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Shipman, Pat, 1949-
The animal connection : a new perspective on what makes us human / Pat Shipman
1st ed
New York : Norton, c2011
book jacket
Location Call Number Status
 3rd Floor  GN281 .S453 2011    AVAILABLE
Subject(s) Human evolution
Human-animal relationships
Domestication
Prehistoric peoples
Physical Description 336 p. : ill., map ; 22 cm
Note Includes bibliographical references (p. 283-314) and index
Summary Why do humans all over the world take in and nurture other animals? This behavior might seem maladaptive, after all, every mouthful given to another species is one that you cannot eat, but in this study, the author, an anthropologist reveals that our propensity to domesticate and care for other animals is in fact among our species' greatest strengths. For the last 2.6 million years, she explains, humans who coexisted with animals enjoyed definite adaptive and cultural advantages. To illustrate this point, she gives a tour of the milestones in human civilization, from tool-making and agriculture to art and even language, and describes how we reached each stage through our unique interdependent relationship with other animals. She also offers a window on the process of anthropological discovery, describing how remains and artifacts can be translated into an accurate and enlightening narrative of our history as a species. The book reaffirms our love of animals as something both innate and distinctly human, revealing that the process of domestication not only changed animals but had a resounding impact on humans as well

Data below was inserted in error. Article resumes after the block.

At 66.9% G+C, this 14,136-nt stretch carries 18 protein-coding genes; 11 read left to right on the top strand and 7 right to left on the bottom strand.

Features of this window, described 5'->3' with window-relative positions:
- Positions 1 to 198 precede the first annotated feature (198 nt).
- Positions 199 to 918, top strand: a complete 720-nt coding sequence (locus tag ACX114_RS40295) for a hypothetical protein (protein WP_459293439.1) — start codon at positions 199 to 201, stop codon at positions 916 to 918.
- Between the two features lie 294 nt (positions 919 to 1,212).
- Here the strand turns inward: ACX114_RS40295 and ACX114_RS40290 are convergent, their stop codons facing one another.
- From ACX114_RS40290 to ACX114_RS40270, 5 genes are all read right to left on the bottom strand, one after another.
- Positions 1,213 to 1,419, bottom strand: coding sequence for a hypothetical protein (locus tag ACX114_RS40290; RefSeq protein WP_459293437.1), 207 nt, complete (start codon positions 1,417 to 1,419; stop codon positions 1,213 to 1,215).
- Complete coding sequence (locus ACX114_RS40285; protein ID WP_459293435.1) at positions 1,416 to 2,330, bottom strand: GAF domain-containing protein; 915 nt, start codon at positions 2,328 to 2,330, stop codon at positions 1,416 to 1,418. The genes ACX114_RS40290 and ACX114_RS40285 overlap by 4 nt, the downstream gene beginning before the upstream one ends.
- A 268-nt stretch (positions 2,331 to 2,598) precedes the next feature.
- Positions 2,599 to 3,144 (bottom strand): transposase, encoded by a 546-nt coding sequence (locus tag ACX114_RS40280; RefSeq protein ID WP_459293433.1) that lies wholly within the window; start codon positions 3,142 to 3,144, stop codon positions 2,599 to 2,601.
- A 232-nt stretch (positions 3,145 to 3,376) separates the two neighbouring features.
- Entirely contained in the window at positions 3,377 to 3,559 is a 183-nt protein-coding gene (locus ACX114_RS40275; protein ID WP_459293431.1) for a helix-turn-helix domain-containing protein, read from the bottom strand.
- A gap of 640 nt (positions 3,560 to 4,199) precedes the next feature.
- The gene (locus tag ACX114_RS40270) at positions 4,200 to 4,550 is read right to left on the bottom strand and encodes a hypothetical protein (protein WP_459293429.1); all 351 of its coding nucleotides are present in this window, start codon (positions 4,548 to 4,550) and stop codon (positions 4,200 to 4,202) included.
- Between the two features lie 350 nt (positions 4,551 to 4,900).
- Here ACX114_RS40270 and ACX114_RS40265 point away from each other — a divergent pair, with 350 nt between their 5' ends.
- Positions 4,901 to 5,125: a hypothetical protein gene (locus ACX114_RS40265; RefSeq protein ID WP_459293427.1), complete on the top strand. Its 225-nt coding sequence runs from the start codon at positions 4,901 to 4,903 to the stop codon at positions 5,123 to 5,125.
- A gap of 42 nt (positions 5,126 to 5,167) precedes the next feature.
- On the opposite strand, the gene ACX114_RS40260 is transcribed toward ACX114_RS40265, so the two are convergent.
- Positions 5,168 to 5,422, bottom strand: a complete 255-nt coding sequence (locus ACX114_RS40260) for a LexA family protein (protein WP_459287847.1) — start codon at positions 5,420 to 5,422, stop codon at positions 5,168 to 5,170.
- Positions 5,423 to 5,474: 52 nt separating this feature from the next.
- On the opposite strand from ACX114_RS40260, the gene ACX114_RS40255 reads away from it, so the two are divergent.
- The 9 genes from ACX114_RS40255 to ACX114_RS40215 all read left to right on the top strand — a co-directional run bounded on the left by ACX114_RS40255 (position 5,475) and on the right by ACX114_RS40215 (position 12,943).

Contents Begin at the beginning -- Evolve without evolving -- Attention must be paid -- Is a tool a tool a tool? -- Uniquely human? -- The bonobo solution -- A brief stop in the Levant -- Say what? -- Tell me all about it -- Spreading the word -- My cat wants you to open the door -- Living together -- The wolf at the door -- Signs of domestication -- Baa, baa, black sheep, have you any wool? -- Riding into the sunset -- The animal connection in the modern world

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